- An international team has used genetic censusing — analyzing DNA from fecal samples — to work out the size of a population of critically endangered chimpanzees in Guinea.
- At least 136 adult chimpanzees were identified living in four communities on the western flanks of Guinea’s Nimba Mountains, part of a UNESCO World Heritage Site.
- Iron ore mining is planned in a northern section of the mountains, in an area the chimpanzees use to disperse between their separate communities.
- The scientists warn that human activities that hinder or restrict chimpanzee movements or territories can trigger deadly battles between rival communities of the apes and compromise their genetic diversity.
A team of international scientists has used a new genetic tool to measure the size of a population of crab-fishing chimpanzees living in a pristine mountain range in Guinea where there are plans to mine for iron ore.
The “genetic census” analyzed nearly 1,000 fecal samples collected over 15 years within the Nimba Strict Nature Reserve, a UNESCO World Heritage Site located in the range that straddles the borders of Guinea, Liberia and Côte d’Ivoire. The survey demonstrated that the population of western chimpanzees (Pan troglodytes verus) on the Guinean side, where they’re known for their unique ability to fish for freshwater crabs in shallow streams, is viable and healthy. It numbers more than 136 individuals, with evidence of migration between communities necessary to maintain genetic diversity.
“It’s a healthy and viable population, and [the number of chimpanzees] is actually an underestimate, because when you do genetic analyses based on fecal sampling, infants and juveniles are generally not included,” says Kathelijne Koops, professor of evolutionary anthropology at the University of Zurich, who was the lead author of a recently published study describing the findings.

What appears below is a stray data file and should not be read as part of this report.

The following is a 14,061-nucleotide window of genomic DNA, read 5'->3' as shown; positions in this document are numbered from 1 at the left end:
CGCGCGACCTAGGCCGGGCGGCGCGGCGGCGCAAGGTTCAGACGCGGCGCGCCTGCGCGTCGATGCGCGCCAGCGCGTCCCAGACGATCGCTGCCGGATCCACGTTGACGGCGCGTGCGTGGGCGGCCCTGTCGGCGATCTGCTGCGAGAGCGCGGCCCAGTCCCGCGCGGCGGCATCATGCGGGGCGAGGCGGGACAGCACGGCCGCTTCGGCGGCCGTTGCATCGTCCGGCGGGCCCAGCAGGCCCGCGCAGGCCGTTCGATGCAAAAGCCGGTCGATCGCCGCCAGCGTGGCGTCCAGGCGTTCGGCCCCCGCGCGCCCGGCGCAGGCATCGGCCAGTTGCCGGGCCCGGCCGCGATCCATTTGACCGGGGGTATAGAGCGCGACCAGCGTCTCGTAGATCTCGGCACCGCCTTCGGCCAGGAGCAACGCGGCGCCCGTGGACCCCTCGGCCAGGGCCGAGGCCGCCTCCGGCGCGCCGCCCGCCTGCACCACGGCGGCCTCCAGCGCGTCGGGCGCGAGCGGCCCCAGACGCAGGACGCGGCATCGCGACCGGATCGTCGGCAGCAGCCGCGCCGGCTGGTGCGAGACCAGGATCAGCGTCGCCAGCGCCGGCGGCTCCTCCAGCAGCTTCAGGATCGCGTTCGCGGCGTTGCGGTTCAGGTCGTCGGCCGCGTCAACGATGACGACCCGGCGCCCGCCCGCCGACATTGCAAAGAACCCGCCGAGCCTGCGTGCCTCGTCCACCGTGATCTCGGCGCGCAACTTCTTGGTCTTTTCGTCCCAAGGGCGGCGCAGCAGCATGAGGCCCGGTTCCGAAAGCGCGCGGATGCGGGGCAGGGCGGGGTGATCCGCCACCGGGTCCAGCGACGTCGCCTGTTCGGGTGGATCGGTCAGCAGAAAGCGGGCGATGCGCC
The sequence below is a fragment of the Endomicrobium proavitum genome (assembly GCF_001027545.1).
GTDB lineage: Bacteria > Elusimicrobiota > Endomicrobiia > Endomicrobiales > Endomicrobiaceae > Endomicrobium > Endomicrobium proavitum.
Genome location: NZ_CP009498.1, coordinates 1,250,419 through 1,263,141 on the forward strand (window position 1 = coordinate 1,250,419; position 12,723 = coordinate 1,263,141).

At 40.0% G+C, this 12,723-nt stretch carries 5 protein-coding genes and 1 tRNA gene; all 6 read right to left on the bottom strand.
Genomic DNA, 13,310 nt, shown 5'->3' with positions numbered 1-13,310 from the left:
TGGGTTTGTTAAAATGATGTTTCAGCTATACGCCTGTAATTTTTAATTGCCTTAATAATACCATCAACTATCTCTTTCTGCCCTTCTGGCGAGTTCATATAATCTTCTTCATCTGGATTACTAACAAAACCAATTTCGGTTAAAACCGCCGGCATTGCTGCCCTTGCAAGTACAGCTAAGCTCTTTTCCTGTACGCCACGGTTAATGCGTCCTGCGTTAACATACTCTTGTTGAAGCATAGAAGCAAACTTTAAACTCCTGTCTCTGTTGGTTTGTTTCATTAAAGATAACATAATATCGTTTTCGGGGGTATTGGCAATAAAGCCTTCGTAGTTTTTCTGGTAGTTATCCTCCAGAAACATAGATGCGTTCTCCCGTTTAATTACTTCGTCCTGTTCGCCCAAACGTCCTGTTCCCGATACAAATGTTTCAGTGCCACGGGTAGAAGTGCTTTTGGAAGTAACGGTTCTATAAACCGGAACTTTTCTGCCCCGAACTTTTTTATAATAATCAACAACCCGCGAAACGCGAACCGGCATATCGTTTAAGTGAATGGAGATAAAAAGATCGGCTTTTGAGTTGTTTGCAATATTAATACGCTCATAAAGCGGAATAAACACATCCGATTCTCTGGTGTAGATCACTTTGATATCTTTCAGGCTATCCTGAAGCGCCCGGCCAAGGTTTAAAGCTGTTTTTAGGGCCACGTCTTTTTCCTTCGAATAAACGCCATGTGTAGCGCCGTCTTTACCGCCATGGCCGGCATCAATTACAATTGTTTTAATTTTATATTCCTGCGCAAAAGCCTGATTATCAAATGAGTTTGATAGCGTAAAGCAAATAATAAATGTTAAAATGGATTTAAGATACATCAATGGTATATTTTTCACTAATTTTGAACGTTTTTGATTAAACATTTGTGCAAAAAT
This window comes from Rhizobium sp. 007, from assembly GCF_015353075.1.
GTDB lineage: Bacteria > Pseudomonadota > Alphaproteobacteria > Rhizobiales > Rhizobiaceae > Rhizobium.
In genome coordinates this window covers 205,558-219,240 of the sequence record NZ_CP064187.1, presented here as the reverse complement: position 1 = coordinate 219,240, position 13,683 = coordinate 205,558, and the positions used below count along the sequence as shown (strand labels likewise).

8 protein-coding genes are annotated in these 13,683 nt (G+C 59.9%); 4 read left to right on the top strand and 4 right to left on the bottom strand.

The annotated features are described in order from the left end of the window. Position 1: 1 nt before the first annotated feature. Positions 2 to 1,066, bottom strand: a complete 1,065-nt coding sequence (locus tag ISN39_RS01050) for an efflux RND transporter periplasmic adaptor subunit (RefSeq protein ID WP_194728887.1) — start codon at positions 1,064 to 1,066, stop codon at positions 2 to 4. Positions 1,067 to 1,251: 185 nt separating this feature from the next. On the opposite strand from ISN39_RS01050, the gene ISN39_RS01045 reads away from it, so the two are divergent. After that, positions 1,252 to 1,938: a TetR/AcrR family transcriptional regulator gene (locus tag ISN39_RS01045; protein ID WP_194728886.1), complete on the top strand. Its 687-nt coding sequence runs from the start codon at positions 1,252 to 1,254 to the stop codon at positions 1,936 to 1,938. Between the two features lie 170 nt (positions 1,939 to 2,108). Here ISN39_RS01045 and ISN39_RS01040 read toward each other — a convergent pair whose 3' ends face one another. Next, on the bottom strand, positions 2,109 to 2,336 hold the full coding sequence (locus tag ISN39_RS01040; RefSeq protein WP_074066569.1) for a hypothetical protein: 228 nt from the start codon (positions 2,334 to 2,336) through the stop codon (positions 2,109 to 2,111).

Through genetic analyses in the laboratory, the research team was able to work out the unique DNA of 136 individual chimpanzees. Armed with that information, they traced the movements of these individuals throughout the western part of the Nimba Mountains, in a breathtakingly beautiful landscape of rainforest interspersed with high-altitude savannas and fast-flowing rivers.
The census also identified four distinct communities of the apes, which are a critically endangered subspecies of chimpanzees, as well as evidence of migration between them.
Female chimpanzees, when they reach sexual maturity, typically migrate away from the community they’re born into. This “dispersal” is essential to maintain the overall population’s genetic diversity.
“We have [evidence of] gene flow between the communities,” Koops tells Mongabay. “Because we sampled for such a long time we even had some instances where we sampled a female first in the range which is clearly in the north, and then a year or so later in the south, allowing us to look at migration of individuals between communities.”
The data gathered by the study will help scientists and conservationists work out where the chimpanzees are in relation to a planned project to mine for iron ore in the Nimba Mountains.
The company behind that venture, Société des Mines de Fer de Guinée, says on its website that it aims to extract 450 million metric tons of ore over a period of 15-25 years. It says it’s tailoring the project to fit in with the landscape and rich biodiversity, and that its impact on the mountain range will be minimal.
But the site earmarked for mining, while technically outside the Nimba nature reserve, stretches across an area that chimpanzees regularly use.